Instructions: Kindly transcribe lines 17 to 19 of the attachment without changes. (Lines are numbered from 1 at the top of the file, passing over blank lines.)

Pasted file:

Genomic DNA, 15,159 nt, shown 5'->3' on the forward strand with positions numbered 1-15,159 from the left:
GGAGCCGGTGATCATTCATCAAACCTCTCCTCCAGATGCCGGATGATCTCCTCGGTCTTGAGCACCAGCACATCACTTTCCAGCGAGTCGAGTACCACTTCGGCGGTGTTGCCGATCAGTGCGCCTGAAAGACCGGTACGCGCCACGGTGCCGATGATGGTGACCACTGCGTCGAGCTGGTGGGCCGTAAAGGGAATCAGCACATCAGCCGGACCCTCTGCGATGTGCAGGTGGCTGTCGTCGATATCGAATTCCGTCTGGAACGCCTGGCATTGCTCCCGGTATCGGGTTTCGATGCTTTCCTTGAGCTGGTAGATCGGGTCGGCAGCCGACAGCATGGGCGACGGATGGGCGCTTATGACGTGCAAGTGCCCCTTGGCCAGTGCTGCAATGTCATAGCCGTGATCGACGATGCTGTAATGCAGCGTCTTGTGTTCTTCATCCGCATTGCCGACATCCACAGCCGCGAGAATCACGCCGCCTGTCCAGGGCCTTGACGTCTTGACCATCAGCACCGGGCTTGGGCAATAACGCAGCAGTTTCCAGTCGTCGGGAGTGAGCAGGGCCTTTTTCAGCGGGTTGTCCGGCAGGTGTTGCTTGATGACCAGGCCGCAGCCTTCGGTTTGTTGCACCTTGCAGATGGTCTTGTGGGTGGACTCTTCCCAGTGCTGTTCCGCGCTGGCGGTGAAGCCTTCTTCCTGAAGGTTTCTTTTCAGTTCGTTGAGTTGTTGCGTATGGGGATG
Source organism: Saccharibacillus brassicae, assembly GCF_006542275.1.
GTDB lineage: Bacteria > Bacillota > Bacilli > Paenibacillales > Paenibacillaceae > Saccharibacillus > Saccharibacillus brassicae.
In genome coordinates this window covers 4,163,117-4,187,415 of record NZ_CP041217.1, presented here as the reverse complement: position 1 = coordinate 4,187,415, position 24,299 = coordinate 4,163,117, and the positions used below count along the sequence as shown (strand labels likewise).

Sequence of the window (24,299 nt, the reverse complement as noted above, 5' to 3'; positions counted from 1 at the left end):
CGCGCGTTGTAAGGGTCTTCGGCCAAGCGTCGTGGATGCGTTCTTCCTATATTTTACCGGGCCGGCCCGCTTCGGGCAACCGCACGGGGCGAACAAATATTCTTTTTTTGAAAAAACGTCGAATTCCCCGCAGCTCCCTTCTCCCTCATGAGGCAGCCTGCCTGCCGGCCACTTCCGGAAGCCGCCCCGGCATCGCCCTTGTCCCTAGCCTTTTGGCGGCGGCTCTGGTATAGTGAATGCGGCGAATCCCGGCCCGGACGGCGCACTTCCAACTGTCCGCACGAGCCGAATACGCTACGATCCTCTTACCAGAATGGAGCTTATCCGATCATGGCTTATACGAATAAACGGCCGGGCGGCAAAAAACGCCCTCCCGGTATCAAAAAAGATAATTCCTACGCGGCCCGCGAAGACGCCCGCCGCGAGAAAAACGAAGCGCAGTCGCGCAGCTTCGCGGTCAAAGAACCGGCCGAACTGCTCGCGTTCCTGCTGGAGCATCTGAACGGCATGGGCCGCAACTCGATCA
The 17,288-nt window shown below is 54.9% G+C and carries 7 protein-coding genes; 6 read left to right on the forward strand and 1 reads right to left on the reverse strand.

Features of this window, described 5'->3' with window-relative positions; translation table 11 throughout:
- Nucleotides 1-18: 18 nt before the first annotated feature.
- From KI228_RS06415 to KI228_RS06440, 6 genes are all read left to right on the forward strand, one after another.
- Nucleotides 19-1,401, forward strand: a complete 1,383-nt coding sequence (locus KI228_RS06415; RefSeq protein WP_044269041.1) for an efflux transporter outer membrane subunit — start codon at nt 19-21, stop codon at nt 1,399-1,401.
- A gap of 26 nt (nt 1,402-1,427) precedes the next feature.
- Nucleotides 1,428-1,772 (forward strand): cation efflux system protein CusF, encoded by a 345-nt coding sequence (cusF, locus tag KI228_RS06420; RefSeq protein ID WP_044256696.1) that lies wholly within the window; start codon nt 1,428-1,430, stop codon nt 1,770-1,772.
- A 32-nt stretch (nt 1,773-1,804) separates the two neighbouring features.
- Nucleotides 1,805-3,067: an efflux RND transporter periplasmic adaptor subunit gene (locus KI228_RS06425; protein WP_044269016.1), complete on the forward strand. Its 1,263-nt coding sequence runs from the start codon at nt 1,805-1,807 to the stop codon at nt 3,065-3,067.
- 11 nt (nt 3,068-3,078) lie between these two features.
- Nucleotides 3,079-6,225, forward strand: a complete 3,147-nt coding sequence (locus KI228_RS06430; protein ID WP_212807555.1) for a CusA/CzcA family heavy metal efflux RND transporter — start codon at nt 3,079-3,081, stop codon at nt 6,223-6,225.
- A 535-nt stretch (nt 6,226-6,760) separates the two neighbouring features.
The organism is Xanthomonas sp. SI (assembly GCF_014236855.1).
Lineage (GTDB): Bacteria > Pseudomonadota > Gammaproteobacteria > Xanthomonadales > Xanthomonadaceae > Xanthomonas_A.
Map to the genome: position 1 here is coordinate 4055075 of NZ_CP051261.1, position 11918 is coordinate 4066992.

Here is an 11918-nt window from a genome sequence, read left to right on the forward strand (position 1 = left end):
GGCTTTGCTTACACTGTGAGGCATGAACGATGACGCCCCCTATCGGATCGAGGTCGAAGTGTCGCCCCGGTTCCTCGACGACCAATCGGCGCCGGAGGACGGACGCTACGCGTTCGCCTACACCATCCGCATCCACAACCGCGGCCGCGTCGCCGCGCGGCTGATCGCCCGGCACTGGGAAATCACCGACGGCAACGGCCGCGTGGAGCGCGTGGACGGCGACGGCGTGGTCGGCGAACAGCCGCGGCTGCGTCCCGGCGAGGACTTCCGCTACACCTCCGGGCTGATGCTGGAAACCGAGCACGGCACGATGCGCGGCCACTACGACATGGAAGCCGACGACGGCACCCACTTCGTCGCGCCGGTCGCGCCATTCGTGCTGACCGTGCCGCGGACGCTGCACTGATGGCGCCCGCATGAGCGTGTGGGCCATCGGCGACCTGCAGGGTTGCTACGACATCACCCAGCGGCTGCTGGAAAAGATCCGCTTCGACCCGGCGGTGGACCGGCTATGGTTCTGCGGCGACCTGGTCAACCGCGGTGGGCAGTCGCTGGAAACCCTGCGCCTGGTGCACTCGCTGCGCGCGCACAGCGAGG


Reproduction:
- 11 nt (nt 3,068-3,078) lie between these two features.
- Nucleotides 3,079-6,225, forward strand: a complete 3,147-nt coding sequence (locus KI228_RS06430; protein ID WP_212807555.1) for a CusA/CzcA family heavy metal efflux RND transporter — start codon at nt 3,079-3,081, stop codon at nt 6,223-6,225.
- A 535-nt stretch (nt 6,226-6,760) separates the two neighbouring features.